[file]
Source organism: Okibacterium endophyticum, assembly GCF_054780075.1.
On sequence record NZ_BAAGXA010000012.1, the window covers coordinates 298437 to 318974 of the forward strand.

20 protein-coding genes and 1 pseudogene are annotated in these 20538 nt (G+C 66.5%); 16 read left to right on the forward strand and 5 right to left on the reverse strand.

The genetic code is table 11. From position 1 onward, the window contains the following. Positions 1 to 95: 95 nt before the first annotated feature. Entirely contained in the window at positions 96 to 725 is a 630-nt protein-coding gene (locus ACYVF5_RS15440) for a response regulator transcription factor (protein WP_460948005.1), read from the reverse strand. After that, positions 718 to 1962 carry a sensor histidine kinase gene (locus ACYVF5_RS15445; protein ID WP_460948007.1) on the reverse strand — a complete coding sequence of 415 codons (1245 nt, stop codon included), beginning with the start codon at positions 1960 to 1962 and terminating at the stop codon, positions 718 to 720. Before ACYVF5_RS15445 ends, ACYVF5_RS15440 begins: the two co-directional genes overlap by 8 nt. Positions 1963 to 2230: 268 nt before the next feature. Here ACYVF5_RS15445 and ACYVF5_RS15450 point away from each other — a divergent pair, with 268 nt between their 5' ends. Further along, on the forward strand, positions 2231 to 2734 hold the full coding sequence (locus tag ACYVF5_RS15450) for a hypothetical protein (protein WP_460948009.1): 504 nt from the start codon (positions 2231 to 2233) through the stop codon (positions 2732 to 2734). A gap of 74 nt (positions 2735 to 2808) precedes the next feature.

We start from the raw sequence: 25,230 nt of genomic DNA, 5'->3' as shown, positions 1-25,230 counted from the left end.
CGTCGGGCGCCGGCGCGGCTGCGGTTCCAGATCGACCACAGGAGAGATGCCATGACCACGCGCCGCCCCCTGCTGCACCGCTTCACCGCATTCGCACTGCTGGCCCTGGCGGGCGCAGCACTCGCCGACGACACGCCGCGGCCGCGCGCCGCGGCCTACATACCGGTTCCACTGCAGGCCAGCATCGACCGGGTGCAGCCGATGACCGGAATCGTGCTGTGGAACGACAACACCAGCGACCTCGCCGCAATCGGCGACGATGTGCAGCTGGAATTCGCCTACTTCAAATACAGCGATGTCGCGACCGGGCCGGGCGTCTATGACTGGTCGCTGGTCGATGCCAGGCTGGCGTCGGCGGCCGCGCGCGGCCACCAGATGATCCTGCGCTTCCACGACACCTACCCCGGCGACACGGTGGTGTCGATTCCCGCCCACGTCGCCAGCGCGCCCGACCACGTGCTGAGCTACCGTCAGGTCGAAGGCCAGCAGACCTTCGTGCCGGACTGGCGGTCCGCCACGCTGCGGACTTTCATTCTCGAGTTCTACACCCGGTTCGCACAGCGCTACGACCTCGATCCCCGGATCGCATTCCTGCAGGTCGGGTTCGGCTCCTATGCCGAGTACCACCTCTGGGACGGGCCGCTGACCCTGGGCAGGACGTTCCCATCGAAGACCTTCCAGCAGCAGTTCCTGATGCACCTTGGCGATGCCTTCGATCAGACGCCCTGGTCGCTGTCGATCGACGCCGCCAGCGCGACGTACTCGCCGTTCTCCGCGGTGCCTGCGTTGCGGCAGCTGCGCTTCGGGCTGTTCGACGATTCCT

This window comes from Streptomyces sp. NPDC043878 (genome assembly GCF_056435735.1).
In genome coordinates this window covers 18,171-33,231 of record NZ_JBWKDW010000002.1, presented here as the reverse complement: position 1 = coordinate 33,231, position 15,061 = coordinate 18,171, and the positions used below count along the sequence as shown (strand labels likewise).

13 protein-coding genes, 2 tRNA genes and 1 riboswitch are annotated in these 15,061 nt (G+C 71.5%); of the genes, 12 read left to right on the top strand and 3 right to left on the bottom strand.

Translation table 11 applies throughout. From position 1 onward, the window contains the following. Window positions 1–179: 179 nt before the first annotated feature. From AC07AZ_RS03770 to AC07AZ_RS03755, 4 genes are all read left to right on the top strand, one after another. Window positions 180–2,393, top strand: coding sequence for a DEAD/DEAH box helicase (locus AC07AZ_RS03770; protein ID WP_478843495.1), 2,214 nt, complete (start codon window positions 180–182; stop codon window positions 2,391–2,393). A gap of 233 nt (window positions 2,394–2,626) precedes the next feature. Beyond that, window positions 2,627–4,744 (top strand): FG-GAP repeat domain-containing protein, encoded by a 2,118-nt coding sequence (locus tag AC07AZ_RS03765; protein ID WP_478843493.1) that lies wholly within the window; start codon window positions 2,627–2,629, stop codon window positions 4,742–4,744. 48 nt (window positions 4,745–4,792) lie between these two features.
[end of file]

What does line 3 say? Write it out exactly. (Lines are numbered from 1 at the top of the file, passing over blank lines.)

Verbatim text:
20 protein-coding genes and 1 pseudogene are annotated in these 20538 nt (G+C 66.5%); 16 read left to right on the forward strand and 5 right to left on the reverse strand.